Comparison of Dietary Patterns, Perceptions of Health, and Perceived Barriers to a Heart Healthy Diet Before and After Coronary Artery Angiography

Calvin Ngai, Lisa Ganguzza, Laura Flink, Kathleen Woolf, Yu Guo, Victor Acosta, Eugenia Gianos, James Slater, Joseph Burdowski, Binita Shah

Research output: Contribution to journalArticle

Abstract

Poor dietary patterns are associated with coronary artery disease (CAD) and cardiovascular events. The aim of this study was to determine whether reported dietary patterns change after undergoing invasive coronary angiography. Participants without a history of coronary revascularization were prospectively enrolled before undergoing coronary angiography at a tertiary center between February 2015 and February 2017. Enrolled participants completed the Rate Your Plate (RYP) survey at baseline (before angiography), 1-month, and 6-month follow-ups. RYP scores range from 24 to 72 (higher scores indicate healthier dietary patterns) are presented as median (interquartile range), and are compared from baseline to follow-up using a nonparametric related-sample test. No dietary guidance was given outside of usual care. Of the 400 participants, 326 (82%) completed at least 1 follow-up survey with no differences in baseline characteristics of participants who had at least 1 versus no follow-up survey. The median RYP score significantly improved from baseline (53 [47 to 57]) to 1-month (58 [52 to 62]) and 6-month (59 [54 to 63]) follow-ups (p <0.001). Angiography demonstrated severe CAD in 125 (38%) and normal or nonobstructive CAD in 201 (62%) participants. RYP scores significantly improved over time in both groups (p <0.001), but the percent change in RYP score over time was greater in participants with versus without severe CAD (13.9% [5.8 to 22.5] vs 9.6% [4.8 to 19.1], p = 0.03). In conclusion, self-reported dietary patterns improved after invasive coronary angiography, particularly in the subset with CAD. Future studies to determine how best to utilize the periprocedural period to further improve dietary patterns in this population are warranted.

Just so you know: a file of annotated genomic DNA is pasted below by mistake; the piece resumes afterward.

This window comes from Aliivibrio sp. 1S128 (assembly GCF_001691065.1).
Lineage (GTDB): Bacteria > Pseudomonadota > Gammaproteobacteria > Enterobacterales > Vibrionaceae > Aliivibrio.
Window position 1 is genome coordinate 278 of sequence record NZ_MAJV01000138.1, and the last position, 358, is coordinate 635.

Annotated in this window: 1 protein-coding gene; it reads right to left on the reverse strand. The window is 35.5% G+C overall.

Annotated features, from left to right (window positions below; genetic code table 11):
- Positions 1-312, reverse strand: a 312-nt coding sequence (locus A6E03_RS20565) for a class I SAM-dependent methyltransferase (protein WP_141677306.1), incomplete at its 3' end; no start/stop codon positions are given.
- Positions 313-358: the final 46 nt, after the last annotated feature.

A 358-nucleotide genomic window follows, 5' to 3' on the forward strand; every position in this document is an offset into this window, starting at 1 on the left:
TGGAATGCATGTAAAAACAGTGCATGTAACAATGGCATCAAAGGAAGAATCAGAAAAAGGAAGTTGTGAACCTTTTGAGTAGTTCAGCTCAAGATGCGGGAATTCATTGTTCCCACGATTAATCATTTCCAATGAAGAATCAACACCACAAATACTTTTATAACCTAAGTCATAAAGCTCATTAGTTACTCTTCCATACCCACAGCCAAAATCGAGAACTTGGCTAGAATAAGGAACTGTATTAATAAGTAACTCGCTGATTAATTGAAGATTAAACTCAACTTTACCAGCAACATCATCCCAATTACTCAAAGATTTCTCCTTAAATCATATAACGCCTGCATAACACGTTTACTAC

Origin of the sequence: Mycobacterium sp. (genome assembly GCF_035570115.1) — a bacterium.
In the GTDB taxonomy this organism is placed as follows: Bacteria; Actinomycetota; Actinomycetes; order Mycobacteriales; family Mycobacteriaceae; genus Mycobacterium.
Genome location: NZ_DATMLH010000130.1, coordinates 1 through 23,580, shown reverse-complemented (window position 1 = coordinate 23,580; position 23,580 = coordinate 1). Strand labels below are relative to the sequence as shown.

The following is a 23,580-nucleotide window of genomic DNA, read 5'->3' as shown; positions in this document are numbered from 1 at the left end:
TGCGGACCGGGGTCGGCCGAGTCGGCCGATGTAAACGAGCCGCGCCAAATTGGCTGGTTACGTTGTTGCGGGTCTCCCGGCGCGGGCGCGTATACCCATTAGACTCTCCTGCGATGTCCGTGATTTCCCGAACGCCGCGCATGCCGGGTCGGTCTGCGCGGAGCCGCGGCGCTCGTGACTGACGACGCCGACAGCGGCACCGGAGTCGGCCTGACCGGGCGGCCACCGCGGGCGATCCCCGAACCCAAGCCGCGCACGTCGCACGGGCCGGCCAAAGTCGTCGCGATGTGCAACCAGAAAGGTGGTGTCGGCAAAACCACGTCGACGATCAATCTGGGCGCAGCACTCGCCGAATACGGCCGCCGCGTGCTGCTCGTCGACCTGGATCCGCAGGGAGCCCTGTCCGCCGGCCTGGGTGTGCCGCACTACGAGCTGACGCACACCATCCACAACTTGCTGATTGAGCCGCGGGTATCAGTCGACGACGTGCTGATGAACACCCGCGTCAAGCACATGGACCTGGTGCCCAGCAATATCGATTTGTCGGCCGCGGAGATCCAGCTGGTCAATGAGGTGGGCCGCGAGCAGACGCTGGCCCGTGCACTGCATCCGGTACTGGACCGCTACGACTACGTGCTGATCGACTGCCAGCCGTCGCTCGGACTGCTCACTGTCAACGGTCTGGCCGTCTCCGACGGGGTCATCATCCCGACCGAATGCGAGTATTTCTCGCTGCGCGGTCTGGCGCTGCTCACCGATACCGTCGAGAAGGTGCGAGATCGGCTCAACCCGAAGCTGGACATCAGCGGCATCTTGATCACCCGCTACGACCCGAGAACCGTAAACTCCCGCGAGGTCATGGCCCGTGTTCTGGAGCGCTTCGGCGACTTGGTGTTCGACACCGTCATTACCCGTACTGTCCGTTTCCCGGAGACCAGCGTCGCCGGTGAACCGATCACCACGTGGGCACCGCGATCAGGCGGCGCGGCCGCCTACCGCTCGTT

Original languageEnglish (US)
JournalAmerican Journal of Cardiology
DOIs
StateAccepted/In press - Jan 1 2018

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Coronary Angiography
Coronary Artery Disease
Coronary Vessels
Health
Angiography
Healthy Diet
Population
Surveys and Questionnaires

ASJC Scopus subject areas

  • Cardiology and Cardiovascular Medicine

Cite this

Comparison of Dietary Patterns, Perceptions of Health, and Perceived Barriers to a Heart Healthy Diet Before and After Coronary Artery Angiography. / Ngai, Calvin; Ganguzza, Lisa; Flink, Laura; Woolf, Kathleen; Guo, Yu; Acosta, Victor; Gianos, Eugenia; Slater, James; Burdowski, Joseph; Shah, Binita.

In: American Journal of Cardiology, 01.01.2018.

Research output: Contribution to journalArticle

Ngai, Calvin ; Ganguzza, Lisa ; Flink, Laura ; Woolf, Kathleen ; Guo, Yu ; Acosta, Victor ; Gianos, Eugenia ; Slater, James ; Burdowski, Joseph ; Shah, Binita. / Comparison of Dietary Patterns, Perceptions of Health, and Perceived Barriers to a Heart Healthy Diet Before and After Coronary Artery Angiography. In: American Journal of Cardiology. 2018.
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abstract = "Poor dietary patterns are associated with coronary artery disease (CAD) and cardiovascular events. The aim of this study was to determine whether reported dietary patterns change after undergoing invasive coronary angiography. Participants without a history of coronary revascularization were prospectively enrolled before undergoing coronary angiography at a tertiary center between February 2015 and February 2017. Enrolled participants completed the Rate Your Plate (RYP) survey at baseline (before angiography), 1-month, and 6-month follow-ups. RYP scores range from 24 to 72 (higher scores indicate healthier dietary patterns) are presented as median (interquartile range), and are compared from baseline to follow-up using a nonparametric related-sample test. No dietary guidance was given outside of usual care. Of the 400 participants, 326 (82{\%}) completed at least 1 follow-up survey with no differences in baseline characteristics of participants who had at least 1 versus no follow-up survey. The median RYP score significantly improved from baseline (53 [47 to 57]) to 1-month (58 [52 to 62]) and 6-month (59 [54 to 63]) follow-ups (p <0.001). Angiography demonstrated severe CAD in 125 (38{\%}) and normal or nonobstructive CAD in 201 (62{\%}) participants. RYP scores significantly improved over time in both groups (p <0.001), but the percent change in RYP score over time was greater in participants with versus without severe CAD (13.9{\%} [5.8 to 22.5] vs 9.6{\%} [4.8 to 19.1], p = 0.03). In conclusion, self-reported dietary patterns improved after invasive coronary angiography, particularly in the subset with CAD. Future studies to determine how best to utilize the periprocedural period to further improve dietary patterns in this population are warranted.",
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